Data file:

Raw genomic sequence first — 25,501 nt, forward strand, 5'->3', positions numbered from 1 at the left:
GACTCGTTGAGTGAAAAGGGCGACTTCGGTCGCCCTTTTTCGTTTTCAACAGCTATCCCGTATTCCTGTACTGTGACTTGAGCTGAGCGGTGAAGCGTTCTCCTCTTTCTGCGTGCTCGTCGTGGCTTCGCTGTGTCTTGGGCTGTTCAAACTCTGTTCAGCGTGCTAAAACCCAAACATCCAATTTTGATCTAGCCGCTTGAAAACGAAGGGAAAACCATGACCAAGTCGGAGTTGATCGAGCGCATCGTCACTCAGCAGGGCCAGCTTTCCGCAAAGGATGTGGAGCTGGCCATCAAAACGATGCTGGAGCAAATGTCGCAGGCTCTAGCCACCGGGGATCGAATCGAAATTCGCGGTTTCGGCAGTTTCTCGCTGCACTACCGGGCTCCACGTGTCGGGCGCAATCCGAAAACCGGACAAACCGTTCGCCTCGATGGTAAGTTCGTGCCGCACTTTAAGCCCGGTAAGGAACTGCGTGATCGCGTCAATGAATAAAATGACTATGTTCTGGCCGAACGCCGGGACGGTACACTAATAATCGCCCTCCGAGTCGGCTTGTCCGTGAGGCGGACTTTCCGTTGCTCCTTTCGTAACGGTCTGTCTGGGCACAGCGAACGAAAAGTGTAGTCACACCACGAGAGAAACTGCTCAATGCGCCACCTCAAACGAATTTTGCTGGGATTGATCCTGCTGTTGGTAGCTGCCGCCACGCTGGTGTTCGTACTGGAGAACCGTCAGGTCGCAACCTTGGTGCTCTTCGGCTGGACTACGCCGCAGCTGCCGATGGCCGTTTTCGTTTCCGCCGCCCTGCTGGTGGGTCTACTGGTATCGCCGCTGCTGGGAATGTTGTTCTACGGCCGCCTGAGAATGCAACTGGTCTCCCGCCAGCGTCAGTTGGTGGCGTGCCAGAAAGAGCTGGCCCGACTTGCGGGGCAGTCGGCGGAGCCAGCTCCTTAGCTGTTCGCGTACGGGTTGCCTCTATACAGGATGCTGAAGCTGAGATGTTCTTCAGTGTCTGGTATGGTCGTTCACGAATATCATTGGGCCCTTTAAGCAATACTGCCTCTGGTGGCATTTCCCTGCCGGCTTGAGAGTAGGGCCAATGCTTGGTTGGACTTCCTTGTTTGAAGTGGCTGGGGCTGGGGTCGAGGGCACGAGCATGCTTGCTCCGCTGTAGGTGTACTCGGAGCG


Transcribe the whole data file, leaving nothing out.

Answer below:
Raw genomic sequence first — 25,501 nt, forward strand, 5'->3', positions numbered from 1 at the left:
GACTCGTTGAGTGAAAAGGGCGACTTCGGTCGCCCTTTTTCGTTTTCAACAGCTATCCCGTATTCCTGTACTGTGACTTGAGCTGAGCGGTGAAGCGTTCTCCTCTTTCTGCGTGCTCGTCGTGGCTTCGCTGTGTCTTGGGCTGTTCAAACTCTGTTCAGCGTGCTAAAACCCAAACATCCAATTTTGATCTAGCCGCTTGAAAACGAAGGGAAAACCATGACCAAGTCGGAGTTGATCGAGCGCATCGTCACTCAGCAGGGCCAGCTTTCCGCAAAGGATGTGGAGCTGGCCATCAAAACGATGCTGGAGCAAATGTCGCAGGCTCTAGCCACCGGGGATCGAATCGAAATTCGCGGTTTCGGCAGTTTCTCGCTGCACTACCGGGCTCCACGTGTCGGGCGCAATCCGAAAACCGGACAAACCGTTCGCCTCGATGGTAAGTTCGTGCCGCACTTTAAGCCCGGTAAGGAACTGCGTGATCGCGTCAATGAATAAAATGACTATGTTCTGGCCGAACGCCGGGACGGTACACTAATAATCGCCCTCCGAGTCGGCTTGTCCGTGAGGCGGACTTTCCGTTGCTCCTTTCGTAACGGTCTGTCTGGGCACAGCGAACGAAAAGTGTAGTCACACCACGAGAGAAACTGCTCAATGCGCCACCTCAAACGAATTTTGCTGGGATTGATCCTGCTGTTGGTAGCTGCCGCCACGCTGGTGTTCGTACTGGAGAACCGTCAGGTCGCAACCTTGGTGCTCTTCGGCTGGACTACGCCGCAGCTGCCGATGGCCGTTTTCGTTTCCGCCGCCCTGCTGGTGGGTCTACTGGTATCGCCGCTGCTGGGAATGTTGTTCTACGGCCGCCTGAGAATGCAACTGGTCTCCCGCCAGCGTCAGTTGGTGGCGTGCCAGAAAGAGCTGGCCCGACTTGCGGGGCAGTCGGCGGAGCCAGCTCCTTAGCTGTTCGCGTACGGGTTGCCTCTATACAGGATGCTGAAGCTGAGATGTTCTTCAGTGTCTGGTATGGTCGTTCACGAATATCATTGGGCCCTTTAAGCAATACTGCCTCTGGTGGCATTTCCCTGCCGGCTTGAGAGTAGGGCCAATGCTTGGTTGGACTTCCTTGTTTGAAGTGGCTGGGGCTGGGGTCGAGGGCACGAGCATGCTTGCTCCGCTGTAGGTGTACTCGGAGCG